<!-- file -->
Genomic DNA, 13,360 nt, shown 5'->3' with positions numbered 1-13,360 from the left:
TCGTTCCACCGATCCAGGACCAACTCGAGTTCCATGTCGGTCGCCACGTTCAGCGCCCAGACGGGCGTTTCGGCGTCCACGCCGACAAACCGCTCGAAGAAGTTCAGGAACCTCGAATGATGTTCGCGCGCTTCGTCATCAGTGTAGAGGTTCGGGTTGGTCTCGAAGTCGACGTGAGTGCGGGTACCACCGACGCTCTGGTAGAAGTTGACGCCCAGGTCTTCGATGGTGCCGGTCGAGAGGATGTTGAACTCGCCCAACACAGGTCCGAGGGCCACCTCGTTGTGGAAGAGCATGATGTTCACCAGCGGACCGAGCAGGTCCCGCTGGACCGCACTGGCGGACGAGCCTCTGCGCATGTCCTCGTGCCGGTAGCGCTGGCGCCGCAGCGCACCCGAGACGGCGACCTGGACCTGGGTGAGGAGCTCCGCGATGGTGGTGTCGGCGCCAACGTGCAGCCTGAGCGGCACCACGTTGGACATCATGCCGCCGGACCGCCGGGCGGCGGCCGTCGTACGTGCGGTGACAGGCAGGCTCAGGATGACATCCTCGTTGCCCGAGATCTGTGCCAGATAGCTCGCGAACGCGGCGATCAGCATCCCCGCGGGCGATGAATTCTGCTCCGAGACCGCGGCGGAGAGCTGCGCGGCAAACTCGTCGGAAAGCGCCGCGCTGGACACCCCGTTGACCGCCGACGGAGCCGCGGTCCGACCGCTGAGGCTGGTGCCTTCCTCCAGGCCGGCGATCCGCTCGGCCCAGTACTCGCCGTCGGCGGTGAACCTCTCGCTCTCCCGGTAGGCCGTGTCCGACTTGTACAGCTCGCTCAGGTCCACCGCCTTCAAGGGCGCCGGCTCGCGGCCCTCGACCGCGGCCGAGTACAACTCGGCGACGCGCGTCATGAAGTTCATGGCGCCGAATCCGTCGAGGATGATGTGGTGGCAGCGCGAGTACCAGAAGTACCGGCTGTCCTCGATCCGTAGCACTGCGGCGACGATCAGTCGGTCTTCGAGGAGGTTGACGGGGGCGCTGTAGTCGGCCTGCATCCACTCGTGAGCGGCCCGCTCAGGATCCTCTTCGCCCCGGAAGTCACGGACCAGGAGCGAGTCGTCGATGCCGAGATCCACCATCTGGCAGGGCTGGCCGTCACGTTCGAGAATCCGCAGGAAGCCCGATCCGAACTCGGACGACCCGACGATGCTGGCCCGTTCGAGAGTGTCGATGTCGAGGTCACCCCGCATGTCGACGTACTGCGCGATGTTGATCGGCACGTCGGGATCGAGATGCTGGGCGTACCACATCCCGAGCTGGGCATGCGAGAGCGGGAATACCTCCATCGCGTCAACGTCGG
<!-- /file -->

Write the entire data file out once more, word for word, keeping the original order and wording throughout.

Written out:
Genomic DNA, 13,360 nt, shown 5'->3' with positions numbered 1-13,360 from the left:
TCGTTCCACCGATCCAGGACCAACTCGAGTTCCATGTCGGTCGCCACGTTCAGCGCCCAGACGGGCGTTTCGGCGTCCACGCCGACAAACCGCTCGAAGAAGTTCAGGAACCTCGAATGATGTTCGCGCGCTTCGTCATCAGTGTAGAGGTTCGGGTTGGTCTCGAAGTCGACGTGAGTGCGGGTACCACCGACGCTCTGGTAGAAGTTGACGCCCAGGTCTTCGATGGTGCCGGTCGAGAGGATGTTGAACTCGCCCAACACAGGTCCGAGGGCCACCTCGTTGTGGAAGAGCATGATGTTCACCAGCGGACCGAGCAGGTCCCGCTGGACCGCACTGGCGGACGAGCCTCTGCGCATGTCCTCGTGCCGGTAGCGCTGGCGCCGCAGCGCACCCGAGACGGCGACCTGGACCTGGGTGAGGAGCTCCGCGATGGTGGTGTCGGCGCCAACGTGCAGCCTGAGCGGCACCACGTTGGACATCATGCCGCCGGACCGCCGGGCGGCGGCCGTCGTACGTGCGGTGACAGGCAGGCTCAGGATGACATCCTCGTTGCCCGAGATCTGTGCCAGATAGCTCGCGAACGCGGCGATCAGCATCCCCGCGGGCGATGAATTCTGCTCCGAGACCGCGGCGGAGAGCTGCGCGGCAAACTCGTCGGAAAGCGCCGCGCTGGACACCCCGTTGACCGCCGACGGAGCCGCGGTCCGACCGCTGAGGCTGGTGCCTTCCTCCAGGCCGGCGATCCGCTCGGCCCAGTACTCGCCGTCGGCGGTGAACCTCTCGCTCTCCCGGTAGGCCGTGTCCGACTTGTACAGCTCGCTCAGGTCCACCGCCTTCAAGGGCGCCGGCTCGCGGCCCTCGACCGCGGCCGAGTACAACTCGGCGACGCGCGTCATGAAGTTCATGGCGCCGAATCCGTCGAGGATGATGTGGTGGCAGCGCGAGTACCAGAAGTACCGGCTGTCCTCGATCCGTAGCACTGCGGCGACGATCAGTCGGTCTTCGAGGAGGTTGACGGGGGCGCTGTAGTCGGCCTGCATCCACTCGTGAGCGGCCCGCTCAGGATCCTCTTCGCCCCGGAAGTCACGGACCAGGAGCGAGTCGTCGATGCCGAGATCCACCATCTGGCAGGGCTGGCCGTCACGTTCGAGAATCCGCAGGAAGCCCGATCCGAACTCGGACGACCCGACGATGCTGGCCCGTTCGAGAGTGTCGATGTCGAGGTCACCCCGCATGTCGACGTACTGCGCGATGTTGATCGGCACGTCGGGATCGAGATGCTGGGCGTACCACATCCCGAGCTGGGCATGCGAGAGCGGGAATACCTCCATCGCGTCAACGTCGG